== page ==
Category Archives: Troubleshooting

How to manage “No Backup for XX Days” warnings in OS X

TimeMachineIconXWhile enterprise-level backup options may offer robust solutions for workgroups, Apple’s Time Machine service is a great backup option to use for a single machine since it preserves the OS configuration along with all user data and applications. However, if you have used several Time Machine drives over time, you may find OS X suddenly showing Notification Center warnings that there have been no backups for a given number of days. Continue reading

Using the OS X crash reporter to diagnose a program failure

PanicReporterIconXWhenever a program crashes in OS X, you are presented with a small window that indicates the program quit unexpectedly (Apple’s vernacular for “it crashed”). Whenever this happens, first choose the default option in this window to ignore the issue, and then try relaunching your program. However, if it occurs again then you may find some quick answers in the crash report that can be opened by clicking the “Report” button. Continue reading

How to address ‘Battery Not Charging’ errors for your Mac

BatteryIconXWhen you plug your MacBook’s power adapter in and its light turns amber, your system’s battery should charge; however, there may be times when this does not occur, and upon clicking the Battery menu you will see a notice that says “Battery Not Charging.” Despite this, the system will work fine as long as the power is plugged in, but if you disconnect power then the battery will progressively drain. Continue reading

How to manage file ‘in use’ or ‘locked’ errors in OS X

RTFIconXWhen a file is opened by a program, a filesystem lock is placed that prevents it from being accessed by another program. However, most programs in OS X will only truly “open” a file as a brief step in order to read its contents into memory. The file is then technically closed so it may be accessed elsewhere. Further interaction with the file will result in another quick “open” followed by the instructed manipulation right before the file is closed again, and computing goes on. Continue reading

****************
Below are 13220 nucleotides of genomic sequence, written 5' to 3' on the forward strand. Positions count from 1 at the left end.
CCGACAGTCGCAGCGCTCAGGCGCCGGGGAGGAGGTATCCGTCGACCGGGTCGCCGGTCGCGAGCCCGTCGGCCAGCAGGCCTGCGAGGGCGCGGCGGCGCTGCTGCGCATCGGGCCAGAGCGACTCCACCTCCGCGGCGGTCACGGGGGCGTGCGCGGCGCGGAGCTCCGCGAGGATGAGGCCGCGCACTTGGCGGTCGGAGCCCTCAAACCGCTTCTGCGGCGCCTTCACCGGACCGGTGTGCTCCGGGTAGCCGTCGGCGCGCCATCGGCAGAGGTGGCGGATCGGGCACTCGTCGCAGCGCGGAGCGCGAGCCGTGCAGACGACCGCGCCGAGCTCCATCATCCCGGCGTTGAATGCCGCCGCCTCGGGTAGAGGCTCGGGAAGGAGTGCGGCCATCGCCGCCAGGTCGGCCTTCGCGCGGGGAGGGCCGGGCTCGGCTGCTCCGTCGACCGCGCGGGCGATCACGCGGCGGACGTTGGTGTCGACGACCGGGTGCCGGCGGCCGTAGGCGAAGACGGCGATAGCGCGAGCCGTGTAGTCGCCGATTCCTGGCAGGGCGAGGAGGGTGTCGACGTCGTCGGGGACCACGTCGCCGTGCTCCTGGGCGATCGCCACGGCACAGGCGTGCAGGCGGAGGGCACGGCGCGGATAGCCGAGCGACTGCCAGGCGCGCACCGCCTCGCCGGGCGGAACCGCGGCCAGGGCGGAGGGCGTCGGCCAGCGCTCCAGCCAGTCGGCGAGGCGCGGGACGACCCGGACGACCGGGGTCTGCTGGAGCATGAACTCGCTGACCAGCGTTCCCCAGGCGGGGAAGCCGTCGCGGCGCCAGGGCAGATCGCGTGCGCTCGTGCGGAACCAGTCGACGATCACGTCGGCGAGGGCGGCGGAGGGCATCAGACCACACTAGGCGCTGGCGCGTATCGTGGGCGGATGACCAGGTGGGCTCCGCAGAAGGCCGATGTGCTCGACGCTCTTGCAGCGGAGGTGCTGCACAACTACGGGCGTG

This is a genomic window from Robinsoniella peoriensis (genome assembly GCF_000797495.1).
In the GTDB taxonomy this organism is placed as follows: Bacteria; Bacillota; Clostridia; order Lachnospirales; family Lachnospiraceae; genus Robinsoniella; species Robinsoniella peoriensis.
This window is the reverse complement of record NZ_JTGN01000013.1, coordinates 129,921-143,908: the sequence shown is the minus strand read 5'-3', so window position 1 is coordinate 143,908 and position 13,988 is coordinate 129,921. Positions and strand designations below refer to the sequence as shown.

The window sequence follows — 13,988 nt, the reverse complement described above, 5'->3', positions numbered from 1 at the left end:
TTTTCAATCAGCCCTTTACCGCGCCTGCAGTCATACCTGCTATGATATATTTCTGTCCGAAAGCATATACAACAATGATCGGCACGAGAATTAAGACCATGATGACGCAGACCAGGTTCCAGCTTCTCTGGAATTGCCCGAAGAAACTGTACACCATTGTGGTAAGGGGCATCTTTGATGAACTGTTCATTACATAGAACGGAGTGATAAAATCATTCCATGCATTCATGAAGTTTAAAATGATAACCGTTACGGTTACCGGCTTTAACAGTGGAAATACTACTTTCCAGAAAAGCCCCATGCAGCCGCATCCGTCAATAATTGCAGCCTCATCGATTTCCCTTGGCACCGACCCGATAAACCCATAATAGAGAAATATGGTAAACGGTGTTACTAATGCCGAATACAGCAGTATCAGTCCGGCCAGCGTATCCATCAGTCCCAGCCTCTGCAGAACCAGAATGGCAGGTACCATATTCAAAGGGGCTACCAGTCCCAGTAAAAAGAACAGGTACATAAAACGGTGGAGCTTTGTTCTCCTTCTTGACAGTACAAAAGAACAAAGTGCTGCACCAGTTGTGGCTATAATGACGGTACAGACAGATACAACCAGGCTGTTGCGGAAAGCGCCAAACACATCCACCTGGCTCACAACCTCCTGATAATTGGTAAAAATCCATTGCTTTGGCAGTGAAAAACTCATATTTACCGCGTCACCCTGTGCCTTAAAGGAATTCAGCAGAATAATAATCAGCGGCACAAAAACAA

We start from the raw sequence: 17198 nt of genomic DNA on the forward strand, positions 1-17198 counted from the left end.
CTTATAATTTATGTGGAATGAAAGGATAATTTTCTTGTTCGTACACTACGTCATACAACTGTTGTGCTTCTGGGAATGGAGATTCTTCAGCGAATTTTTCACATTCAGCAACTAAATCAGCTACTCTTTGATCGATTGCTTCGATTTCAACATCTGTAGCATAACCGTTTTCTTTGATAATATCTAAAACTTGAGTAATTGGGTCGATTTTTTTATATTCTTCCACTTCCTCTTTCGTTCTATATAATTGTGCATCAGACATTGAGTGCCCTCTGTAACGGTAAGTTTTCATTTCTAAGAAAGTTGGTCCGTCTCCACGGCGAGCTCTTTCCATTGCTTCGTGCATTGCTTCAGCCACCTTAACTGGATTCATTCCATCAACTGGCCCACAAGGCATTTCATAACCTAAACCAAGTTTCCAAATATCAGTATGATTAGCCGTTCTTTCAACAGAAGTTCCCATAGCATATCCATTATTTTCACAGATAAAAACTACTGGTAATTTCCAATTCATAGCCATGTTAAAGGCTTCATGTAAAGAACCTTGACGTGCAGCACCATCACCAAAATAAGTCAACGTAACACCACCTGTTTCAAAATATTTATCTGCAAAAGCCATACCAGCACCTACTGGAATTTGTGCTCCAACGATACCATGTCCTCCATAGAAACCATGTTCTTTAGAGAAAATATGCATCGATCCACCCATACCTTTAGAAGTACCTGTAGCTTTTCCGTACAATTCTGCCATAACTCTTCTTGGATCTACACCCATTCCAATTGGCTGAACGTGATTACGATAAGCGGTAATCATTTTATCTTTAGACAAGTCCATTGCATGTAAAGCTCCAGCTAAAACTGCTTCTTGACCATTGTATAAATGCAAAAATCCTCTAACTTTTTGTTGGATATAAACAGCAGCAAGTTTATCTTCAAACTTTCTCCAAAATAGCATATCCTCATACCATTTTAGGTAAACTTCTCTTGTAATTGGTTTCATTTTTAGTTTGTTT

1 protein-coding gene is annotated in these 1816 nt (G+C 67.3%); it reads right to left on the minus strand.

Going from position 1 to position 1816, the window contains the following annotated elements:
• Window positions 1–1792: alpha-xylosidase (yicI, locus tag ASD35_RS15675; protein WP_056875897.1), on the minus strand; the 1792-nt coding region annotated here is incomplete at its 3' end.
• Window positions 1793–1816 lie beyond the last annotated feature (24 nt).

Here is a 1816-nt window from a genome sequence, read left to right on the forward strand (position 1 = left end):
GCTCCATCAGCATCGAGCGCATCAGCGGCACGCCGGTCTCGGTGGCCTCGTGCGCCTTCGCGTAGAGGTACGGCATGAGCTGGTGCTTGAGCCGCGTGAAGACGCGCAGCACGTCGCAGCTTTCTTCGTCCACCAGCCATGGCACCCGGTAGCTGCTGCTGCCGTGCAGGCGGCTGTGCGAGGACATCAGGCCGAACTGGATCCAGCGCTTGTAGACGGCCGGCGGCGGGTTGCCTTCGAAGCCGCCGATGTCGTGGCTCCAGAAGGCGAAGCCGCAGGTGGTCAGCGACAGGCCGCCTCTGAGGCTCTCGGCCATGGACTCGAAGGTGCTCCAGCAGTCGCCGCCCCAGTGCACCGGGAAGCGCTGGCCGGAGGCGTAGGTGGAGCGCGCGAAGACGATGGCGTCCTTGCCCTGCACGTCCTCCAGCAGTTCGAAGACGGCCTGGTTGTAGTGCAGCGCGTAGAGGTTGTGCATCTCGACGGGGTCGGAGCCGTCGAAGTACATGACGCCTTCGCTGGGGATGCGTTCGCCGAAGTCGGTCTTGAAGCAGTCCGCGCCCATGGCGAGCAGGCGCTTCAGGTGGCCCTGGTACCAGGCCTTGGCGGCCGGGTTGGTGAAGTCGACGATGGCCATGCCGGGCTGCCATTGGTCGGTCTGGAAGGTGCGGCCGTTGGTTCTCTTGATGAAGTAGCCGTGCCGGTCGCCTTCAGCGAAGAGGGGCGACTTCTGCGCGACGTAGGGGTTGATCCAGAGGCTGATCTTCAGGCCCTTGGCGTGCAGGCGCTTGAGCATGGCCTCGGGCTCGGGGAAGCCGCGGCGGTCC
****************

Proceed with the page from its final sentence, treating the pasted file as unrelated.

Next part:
Four easy steps to a faster Mac

FinderIconYosemiteXKeeping your computer running at the speeds it ran at when you bought it may seem like a futile task, and often people just accept the fact that their computers will eventually become laggy and pause. However, your Mac’s hardware is functionally no different than it was when you purchased it. This means unless your Mac is over 5 years old and is missing capability required by the software you run, then it should perform reasonably similar to when you purchased it. Continue reading

How to address input device freezes on your Mac

KeyboardIconXYour keyboard and mouse are the gateway to your computer, so if these stop working then you will find yourself somewhat hard-pressed to properly control your system. While for the most part an unresponsive input device is indicative of an issue with the device itself, there are times when a conflict with your Mac may be the reason for the problem. Either way, there are several steps you can take to overcome input problems and regain control of your Mac. Continue reading

Certificate expiration breaks older OS X installers

InstallElCapitanReplacement developer certificates Apple issued to fix security issues have caused signed packages created using the older replaced certificates to no longer be verifiable. This results in OS X assuming corruption in these files, and will not process them by default. One unfortunate side-effect of this is that older installers you may have collected for past versions of OS X will likely have been signed using older certificates, and may no longer install. Continue reading